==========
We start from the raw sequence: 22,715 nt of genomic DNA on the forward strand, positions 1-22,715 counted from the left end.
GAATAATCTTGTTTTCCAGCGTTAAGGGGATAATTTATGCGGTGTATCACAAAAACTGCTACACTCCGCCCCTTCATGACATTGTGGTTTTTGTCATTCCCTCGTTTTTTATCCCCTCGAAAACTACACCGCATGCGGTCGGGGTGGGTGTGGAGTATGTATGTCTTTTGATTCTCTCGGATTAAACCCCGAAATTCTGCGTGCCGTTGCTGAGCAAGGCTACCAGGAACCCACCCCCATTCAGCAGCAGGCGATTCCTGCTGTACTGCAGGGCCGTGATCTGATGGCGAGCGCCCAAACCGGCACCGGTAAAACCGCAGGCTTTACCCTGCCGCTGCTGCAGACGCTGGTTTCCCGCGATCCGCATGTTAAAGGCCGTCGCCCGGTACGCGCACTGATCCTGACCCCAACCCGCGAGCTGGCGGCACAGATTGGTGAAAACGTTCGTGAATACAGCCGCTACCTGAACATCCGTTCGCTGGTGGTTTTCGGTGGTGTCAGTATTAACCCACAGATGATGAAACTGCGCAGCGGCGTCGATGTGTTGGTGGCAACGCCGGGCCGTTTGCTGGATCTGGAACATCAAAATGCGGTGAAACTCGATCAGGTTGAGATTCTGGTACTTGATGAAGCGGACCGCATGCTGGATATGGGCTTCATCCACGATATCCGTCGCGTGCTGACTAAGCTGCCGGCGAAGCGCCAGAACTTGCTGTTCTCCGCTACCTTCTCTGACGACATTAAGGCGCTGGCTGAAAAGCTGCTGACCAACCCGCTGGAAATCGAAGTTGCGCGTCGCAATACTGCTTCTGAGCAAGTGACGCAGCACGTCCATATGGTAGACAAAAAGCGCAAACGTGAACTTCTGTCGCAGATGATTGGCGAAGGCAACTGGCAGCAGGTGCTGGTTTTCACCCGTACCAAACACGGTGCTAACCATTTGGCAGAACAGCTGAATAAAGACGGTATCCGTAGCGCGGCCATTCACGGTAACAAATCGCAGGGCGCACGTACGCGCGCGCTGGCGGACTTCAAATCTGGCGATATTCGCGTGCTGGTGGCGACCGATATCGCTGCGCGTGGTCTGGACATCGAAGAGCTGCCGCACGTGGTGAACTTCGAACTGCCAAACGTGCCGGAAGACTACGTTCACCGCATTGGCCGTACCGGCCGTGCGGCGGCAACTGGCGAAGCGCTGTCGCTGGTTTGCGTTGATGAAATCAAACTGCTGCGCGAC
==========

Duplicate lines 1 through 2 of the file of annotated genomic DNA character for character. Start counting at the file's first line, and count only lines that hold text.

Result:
We start from the raw sequence: 22,715 nt of genomic DNA on the forward strand, positions 1-22,715 counted from the left end.
GAATAATCTTGTTTTCCAGCGTTAAGGGGATAATTTATGCGGTGTATCACAAAAACTGCTACACTCCGCCCCTTCATGACATTGTGGTTTTTGTCATTCCCTCGTTTTTTATCCCCTCGAAAACTACACCGCATGCGGTCGGGGTGGGTGTGGAGTATGTATGTCTTTTGATTCTCTCGGATTAAACCCCGAAATTCTGCGTGCCGTTGCTGAGCAAGGCTACCAGGAACCCACCCCCATTCAGCAGCAGGCGATTCCTGCTGTACTGCAGGGCCGTGATCTGATGGCGAGCGCCCAAACCGGCACCGGTAAAACCGCAGGCTTTACCCTGCCGCTGCTGCAGACGCTGGTTTCCCGCGATCCGCATGTTAAAGGCCGTCGCCCGGTACGCGCACTGATCCTGACCCCAACCCGCGAGCTGGCGGCACAGATTGGTGAAAACGTTCGTGAATACAGCCGCTACCTGAACATCCGTTCGCTGGTGGTTTTCGGTGGTGTCAGTATTAACCCACAGATGATGAAACTGCGCAGCGGCGTCGATGTGTTGGTGGCAACGCCGGGCCGTTTGCTGGATCTGGAACATCAAAATGCGGTGAAACTCGATCAGGTTGAGATTCTGGTACTTGATGAAGCGGACCGCATGCTGGATATGGGCTTCATCCACGATATCCGTCGCGTGCTGACTAAGCTGCCGGCGAAGCGCCAGAACTTGCTGTTCTCCGCTACCTTCTCTGACGACATTAAGGCGCTGGCTGAAAAGCTGCTGACCAACCCGCTGGAAATCGAAGTTGCGCGTCGCAATACTGCTTCTGAGCAAGTGACGCAGCACGTCCATATGGTAGACAAAAAGCGCAAACGTGAACTTCTGTCGCAGATGATTGGCGAAGGCAACTGGCAGCAGGTGCTGGTTTTCACCCGTACCAAACACGGTGCTAACCATTTGGCAGAACAGCTGAATAAAGACGGTATCCGTAGCGCGGCCATTCACGGTAACAAATCGCAGGGCGCACGTACGCGCGCGCTGGCGGACTTCAAATCTGGCGATATTCGCGTGCTGGTGGCGACCGATATCGCTGCGCGTGGTCTGGACATCGAAGAGCTGCCGCACGTGGTGAACTTCGAACTGCCAAACGTGCCGGAAGACTACGTTCACCGCATTGGCCGTACCGGCCGTGCGGCGGCAACTGGCGAAGCGCTGTCGCTGGTTTGCGTTGATGAAATCAAACTGCTGCGCGAC